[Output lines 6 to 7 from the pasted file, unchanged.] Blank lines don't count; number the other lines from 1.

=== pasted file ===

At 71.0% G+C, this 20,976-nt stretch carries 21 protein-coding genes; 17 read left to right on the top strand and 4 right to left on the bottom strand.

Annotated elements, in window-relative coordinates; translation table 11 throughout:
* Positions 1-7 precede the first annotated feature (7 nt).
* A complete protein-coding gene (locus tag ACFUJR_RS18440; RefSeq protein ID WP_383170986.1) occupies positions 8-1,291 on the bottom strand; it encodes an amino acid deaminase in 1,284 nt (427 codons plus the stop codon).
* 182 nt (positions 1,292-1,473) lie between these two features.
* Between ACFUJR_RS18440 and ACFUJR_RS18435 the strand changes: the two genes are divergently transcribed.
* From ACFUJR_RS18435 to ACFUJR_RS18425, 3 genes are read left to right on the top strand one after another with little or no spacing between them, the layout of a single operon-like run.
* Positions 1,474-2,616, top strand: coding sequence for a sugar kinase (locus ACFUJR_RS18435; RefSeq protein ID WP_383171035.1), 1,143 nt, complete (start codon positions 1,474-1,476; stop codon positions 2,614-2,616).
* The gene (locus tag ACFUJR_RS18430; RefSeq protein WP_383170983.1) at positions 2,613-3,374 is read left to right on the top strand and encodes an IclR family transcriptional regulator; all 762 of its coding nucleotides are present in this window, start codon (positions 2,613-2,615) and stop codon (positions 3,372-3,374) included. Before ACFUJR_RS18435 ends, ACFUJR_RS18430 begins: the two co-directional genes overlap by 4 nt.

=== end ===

* Between ACFUJR_RS18440 and ACFUJR_RS18435 the strand changes: the two genes are divergently transcribed.
* From ACFUJR_RS18435 to ACFUJR_RS18425, 3 genes are read left to right on the top strand one after another with little or no spacing between them, the layout of a single operon-like run.